Lawyer Khaled Ali filed a lawsuit with the Court of Administrative Justice (CAJ) on Wednesday to petition the court to halt any action or procedure that would cede Egypt’s control over the Red Sea islands of Tiran and Sanafir to Saudi Arabia.
Ali told Mada Masr that the lawsuit challenges the new status of the agreement, which became legally binding when President Abdel Fattah al-Sisi ratified it on Saturday, 10 days after a parliamentary vote of approval that was followed by the widespread arrest of opponents to the deal.
“Parliament disregarded the court order annulling the signing of the treaty and gave it a kiss of life, after which Sisi ratified it, thereby making it a law which we seek to annul,” the lawyer said.
The lawsuit calls for an injunction on any government action or procedure to transfer control over Tiran and Sanafir to Saudi Arabia, including any material or legal actions that affect Egypt’s sovereignty and ownership over the islands. The lawsuit further petitions the court to bar authorities from removing the Egyptian flag and raising the flag of any foreign country on the islands, in addition to suspend the approval, ratification and publication of the agreement in the Egyptian Gazette until judicial challenges are concluded.
The injunction called for in the suit would apply to the president, prime minister, parliamentary speaker and ministers of foreign affairs, interior and defense.
The CAJ has scheduled the first hearing in the case for July 2.
The lawsuit comes days after Sisi ratified the agreement demarcating Egypt’s maritime borders with Saudi Arabia and amid a protracted judicial battle between lawyers opposing the treaty and the Egyptian State Lawsuits Authority, the state’s representative in court. Under the terms of the deal, Saudi Arabia will assume sovereignty over the two islands situated at the entrance of the Gulf of Aqaba.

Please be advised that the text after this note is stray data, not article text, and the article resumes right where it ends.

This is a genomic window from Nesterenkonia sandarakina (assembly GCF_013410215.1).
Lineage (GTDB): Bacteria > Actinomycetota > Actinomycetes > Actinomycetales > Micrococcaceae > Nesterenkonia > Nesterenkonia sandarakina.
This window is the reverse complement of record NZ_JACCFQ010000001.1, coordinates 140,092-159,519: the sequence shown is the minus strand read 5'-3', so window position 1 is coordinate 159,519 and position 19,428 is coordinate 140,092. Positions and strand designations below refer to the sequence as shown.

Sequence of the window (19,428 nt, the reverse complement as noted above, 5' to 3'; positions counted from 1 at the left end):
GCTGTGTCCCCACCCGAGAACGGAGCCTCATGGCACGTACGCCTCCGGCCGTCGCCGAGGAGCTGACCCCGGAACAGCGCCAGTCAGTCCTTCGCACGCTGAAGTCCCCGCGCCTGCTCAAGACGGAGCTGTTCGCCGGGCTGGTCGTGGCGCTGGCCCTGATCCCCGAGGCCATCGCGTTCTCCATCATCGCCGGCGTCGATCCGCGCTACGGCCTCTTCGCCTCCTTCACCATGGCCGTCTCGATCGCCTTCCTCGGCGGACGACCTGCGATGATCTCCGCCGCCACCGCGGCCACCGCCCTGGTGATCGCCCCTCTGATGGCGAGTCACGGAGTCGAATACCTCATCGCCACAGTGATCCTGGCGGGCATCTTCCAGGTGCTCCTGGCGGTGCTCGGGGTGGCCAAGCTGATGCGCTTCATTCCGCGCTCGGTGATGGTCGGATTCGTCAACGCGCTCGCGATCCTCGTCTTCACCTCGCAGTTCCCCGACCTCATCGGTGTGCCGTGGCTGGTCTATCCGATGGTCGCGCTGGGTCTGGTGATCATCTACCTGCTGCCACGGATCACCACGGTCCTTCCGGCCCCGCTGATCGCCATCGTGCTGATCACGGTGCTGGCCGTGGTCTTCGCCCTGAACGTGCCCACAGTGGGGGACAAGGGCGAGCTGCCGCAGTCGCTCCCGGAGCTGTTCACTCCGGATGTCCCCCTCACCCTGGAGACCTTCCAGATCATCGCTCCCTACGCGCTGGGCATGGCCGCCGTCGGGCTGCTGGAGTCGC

In June 2016, the CAJ annulled the agreement signed by Prime Minister Sherif Ismail in April of the same year. This was followed by two Court of Urgent Matters rulings on September 29 and December 31 to overturn the CAJ’s decision.
However, on January 16, the State Council’s Supreme Administrative Court upheld the initial June ruling, stating that the deal was a concession of territory, an act that is prohibited per Article 151 of the Constitution. On April 2, the Court of Urgent Matters overturned the CAJ’s decision.
Last Wednesday, the Supreme Constitutional Court (SCC) temporarily froze all judicial decisions related to the agreement in order to study the case and determine the relevant courts’ jurisdiction, according to a previous statement by former SCC deputy-head Mohamed al-Shennawy. No date has been scheduled for the SCC decision.
Other than the initial lawsuit against the agreement, which ended up in its annulment, Ali has filed two other lawsuits against the agreement, one at the beginning of June for which he put forth a case for the dissolution of Parliament given its decision to discuss an agreement that was annulled by court order in contravention of the Constitution and the law, and the second to address the government’s decision to refer the agreement to Parliament despite the SAC’s ruling annulling it.